426. Double cyclic
Time limit per test: 0.75
second(s)
Memory limit: 262144
kilobytes
input: standard
output: standard
Consider a sequence of numbers
a_{1},
a_{2},...,
a_{n}. Its
cyclic shift is any sequence obtained from it by taking some (possibly none) of its starting elements and moving them to the end in the same order. In other words, it is a sequence
a_{k},
a_{k+1},...,
a_{n1},
a_{n},
a_{1},
a_{2},...,
a_{k2},
a_{k1} for some
k.
The
smallest cyclic shift of a given sequence is its cyclic shift that is smallest lexicographically. A sequence is
lexicographically smaller than another sequence of the same length if and only if it has a smaller number in the first position they differ.
Now, consider a sequence
of integers
a_{1},
a_{2},...,
a_{n} where
0 ≤
a_{i} ≤
m1, where
m is some fixed constant. We define
to be the sequence
.
Given
,
m and an integer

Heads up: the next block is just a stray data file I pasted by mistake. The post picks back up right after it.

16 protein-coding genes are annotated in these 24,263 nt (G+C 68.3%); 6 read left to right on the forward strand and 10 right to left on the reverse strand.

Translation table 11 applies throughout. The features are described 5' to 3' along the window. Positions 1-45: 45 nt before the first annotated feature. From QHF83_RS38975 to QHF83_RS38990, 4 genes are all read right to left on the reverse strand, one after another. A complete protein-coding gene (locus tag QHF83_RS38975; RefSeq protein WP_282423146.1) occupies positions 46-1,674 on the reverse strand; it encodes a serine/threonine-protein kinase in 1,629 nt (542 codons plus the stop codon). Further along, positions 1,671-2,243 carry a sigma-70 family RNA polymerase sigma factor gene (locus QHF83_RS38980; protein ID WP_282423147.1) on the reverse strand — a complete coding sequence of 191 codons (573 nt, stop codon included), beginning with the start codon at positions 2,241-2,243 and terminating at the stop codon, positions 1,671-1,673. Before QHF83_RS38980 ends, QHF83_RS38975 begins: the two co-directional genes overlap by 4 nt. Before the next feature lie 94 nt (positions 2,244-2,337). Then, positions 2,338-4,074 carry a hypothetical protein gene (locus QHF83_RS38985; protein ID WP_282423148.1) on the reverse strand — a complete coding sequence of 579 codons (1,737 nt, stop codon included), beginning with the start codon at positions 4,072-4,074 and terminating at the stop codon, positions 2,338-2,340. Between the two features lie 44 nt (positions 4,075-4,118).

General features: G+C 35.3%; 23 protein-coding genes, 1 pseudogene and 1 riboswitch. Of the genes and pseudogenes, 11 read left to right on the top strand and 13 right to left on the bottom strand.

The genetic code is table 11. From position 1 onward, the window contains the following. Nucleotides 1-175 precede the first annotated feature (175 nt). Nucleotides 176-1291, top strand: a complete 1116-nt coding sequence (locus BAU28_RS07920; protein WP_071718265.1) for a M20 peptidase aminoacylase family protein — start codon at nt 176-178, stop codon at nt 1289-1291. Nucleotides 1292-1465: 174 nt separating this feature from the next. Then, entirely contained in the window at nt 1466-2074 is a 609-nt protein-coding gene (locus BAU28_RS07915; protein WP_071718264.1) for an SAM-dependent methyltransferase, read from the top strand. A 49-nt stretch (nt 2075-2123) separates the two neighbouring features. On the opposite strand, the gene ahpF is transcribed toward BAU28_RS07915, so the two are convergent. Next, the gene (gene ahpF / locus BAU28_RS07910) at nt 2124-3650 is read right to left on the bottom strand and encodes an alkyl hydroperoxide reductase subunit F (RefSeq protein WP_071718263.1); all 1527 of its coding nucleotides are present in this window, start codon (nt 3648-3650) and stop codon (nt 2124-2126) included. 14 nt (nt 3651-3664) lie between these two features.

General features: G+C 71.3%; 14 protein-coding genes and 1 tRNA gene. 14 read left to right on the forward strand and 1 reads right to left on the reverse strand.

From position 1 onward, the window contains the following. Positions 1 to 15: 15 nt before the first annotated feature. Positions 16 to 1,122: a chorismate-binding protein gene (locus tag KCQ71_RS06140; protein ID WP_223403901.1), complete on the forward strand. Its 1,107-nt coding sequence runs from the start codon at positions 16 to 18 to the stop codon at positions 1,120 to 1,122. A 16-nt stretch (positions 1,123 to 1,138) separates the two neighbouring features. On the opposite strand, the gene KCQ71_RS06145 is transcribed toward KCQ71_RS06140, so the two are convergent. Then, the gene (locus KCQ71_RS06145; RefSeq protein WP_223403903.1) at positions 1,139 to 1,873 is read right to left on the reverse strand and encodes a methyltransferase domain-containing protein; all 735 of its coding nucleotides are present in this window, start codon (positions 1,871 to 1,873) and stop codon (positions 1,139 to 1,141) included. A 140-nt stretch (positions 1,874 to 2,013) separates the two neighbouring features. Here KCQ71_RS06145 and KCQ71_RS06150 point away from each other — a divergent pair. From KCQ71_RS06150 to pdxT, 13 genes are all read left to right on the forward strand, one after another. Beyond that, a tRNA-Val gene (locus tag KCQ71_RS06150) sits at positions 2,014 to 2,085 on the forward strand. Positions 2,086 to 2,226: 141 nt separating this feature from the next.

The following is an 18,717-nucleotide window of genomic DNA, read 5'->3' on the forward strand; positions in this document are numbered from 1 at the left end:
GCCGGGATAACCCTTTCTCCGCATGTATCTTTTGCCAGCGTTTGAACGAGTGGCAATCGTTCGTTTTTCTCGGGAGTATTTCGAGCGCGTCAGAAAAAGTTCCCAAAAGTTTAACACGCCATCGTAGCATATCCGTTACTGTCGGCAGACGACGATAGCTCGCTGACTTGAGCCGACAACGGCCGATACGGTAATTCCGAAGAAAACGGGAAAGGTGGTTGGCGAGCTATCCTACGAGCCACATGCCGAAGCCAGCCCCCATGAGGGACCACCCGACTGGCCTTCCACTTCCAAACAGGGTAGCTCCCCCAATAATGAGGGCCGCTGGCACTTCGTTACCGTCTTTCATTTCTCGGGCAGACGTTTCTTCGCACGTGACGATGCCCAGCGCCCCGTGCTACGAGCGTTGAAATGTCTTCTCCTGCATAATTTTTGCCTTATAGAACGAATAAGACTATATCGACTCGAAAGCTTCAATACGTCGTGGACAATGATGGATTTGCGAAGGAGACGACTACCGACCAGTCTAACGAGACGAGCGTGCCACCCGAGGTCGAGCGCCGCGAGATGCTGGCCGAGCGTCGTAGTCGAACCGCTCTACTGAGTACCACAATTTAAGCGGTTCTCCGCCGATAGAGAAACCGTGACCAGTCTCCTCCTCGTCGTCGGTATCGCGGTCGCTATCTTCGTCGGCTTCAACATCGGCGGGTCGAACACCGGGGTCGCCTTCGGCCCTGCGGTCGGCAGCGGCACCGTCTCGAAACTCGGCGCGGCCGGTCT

k between 1 and
n, output
m integer numbers: the
kth element of the smallest cyclic shift of
, the
kth element of the smallest cyclic shift of
,..., the
kth element of the smallest cyclic shift of
.
Input
The first line of the input file contains three integers
n,
m and
k (
, 1 ≤
k ≤
n). The second line of the input line contains
n integers
a_{1},
a_{2},...,
a_{n} (0 ≤
a_{i} ≤
m1).
Output
Output
m integer numbers one per line —
kth elements of the smallest cyclic shifts of the sequences explained above.
Example(s)
sample input

sample output

5 6 3
1 2 1 2 3

1
2
3
5
5
0